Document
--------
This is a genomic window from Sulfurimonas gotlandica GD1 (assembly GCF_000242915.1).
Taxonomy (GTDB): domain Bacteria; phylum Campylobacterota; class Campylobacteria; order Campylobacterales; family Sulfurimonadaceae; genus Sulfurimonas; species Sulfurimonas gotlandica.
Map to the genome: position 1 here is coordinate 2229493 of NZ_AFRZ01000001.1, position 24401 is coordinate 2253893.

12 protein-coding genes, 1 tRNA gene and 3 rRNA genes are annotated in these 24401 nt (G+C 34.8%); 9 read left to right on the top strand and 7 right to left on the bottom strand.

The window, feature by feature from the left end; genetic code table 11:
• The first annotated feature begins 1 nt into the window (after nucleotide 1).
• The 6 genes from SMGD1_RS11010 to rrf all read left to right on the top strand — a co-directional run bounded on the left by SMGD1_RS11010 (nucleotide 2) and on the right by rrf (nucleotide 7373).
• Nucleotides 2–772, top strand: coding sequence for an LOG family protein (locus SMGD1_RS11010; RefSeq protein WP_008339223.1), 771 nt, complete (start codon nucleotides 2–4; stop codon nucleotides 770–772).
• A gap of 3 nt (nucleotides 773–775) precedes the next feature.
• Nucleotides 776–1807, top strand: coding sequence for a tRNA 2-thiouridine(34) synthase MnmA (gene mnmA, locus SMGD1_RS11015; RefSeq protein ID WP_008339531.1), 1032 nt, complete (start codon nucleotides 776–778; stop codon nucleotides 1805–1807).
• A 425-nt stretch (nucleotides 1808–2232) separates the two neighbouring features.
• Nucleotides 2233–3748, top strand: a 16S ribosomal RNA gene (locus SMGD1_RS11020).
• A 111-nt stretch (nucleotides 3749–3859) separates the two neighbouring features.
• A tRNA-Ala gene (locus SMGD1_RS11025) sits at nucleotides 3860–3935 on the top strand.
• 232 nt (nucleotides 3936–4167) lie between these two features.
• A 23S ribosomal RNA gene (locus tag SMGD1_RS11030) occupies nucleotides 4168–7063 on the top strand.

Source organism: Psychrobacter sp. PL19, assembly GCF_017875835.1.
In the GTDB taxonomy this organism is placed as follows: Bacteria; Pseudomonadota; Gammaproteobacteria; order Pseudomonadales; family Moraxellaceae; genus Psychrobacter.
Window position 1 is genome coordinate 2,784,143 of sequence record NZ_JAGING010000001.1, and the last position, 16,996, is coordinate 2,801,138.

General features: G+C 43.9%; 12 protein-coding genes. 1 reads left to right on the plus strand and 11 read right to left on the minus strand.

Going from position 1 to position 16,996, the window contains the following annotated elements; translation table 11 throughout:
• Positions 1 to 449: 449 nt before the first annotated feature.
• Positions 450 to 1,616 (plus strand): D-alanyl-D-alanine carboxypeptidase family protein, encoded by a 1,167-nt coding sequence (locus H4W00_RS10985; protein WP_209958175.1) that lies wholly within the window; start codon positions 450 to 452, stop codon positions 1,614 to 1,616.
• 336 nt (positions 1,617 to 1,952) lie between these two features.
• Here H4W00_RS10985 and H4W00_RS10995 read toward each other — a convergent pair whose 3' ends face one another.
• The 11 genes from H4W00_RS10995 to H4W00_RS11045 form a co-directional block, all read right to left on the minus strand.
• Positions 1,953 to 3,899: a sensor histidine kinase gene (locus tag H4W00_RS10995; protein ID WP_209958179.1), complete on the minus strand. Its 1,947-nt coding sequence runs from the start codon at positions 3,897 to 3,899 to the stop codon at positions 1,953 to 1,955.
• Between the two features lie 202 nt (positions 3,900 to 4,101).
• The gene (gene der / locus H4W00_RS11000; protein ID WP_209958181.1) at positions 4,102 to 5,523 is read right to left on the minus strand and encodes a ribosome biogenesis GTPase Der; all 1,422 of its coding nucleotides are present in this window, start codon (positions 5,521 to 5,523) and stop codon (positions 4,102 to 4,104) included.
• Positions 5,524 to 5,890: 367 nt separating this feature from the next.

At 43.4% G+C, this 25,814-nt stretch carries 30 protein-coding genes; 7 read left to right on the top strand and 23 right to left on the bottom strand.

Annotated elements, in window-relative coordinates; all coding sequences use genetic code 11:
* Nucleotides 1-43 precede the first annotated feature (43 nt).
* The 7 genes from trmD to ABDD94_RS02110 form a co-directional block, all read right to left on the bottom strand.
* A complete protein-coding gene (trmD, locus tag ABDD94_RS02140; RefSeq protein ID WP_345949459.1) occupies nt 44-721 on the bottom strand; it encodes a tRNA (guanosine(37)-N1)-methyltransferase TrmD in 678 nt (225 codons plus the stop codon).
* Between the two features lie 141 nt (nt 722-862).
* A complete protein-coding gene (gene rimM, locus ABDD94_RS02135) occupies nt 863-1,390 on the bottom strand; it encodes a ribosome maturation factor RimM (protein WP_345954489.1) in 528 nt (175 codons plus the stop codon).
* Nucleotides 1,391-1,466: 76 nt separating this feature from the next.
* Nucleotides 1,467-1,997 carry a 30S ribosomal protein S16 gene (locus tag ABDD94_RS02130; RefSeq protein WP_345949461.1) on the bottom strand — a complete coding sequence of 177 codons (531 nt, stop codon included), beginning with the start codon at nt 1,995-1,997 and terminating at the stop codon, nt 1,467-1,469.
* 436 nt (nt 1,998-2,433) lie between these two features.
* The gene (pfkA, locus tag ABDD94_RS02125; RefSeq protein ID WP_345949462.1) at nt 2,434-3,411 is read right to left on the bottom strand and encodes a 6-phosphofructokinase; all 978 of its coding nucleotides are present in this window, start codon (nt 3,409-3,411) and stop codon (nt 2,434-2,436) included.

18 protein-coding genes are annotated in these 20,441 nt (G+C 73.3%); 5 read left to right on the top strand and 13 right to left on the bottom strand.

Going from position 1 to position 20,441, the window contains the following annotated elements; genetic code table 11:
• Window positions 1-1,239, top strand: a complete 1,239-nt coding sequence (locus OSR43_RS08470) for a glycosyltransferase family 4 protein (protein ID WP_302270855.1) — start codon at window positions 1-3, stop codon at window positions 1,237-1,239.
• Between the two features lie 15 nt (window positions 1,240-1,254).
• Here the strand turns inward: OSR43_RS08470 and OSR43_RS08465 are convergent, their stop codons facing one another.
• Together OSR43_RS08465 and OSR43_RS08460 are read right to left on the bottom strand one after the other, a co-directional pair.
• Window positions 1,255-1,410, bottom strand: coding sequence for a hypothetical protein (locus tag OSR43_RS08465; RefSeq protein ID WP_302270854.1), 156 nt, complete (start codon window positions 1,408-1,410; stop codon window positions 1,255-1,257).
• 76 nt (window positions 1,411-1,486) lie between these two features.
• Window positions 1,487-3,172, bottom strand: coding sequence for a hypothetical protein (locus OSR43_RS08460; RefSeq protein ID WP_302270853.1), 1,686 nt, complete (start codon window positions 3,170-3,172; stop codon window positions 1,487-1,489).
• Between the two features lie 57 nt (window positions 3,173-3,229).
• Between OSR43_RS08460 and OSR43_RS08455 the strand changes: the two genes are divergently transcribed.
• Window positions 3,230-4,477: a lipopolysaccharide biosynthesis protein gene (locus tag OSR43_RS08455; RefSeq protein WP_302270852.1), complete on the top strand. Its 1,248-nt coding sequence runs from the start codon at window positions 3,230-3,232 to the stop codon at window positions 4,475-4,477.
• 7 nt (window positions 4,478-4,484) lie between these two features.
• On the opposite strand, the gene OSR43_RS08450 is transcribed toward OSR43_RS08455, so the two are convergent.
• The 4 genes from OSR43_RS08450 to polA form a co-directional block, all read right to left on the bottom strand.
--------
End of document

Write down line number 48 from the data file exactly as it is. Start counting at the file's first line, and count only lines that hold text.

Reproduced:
• Window positions 1,255-1,410, bottom strand: coding sequence for a hypothetical protein (locus tag OSR43_RS08465; RefSeq protein ID WP_302270854.1), 156 nt, complete (start codon window positions 1,408-1,410; stop codon window positions 1,255-1,257).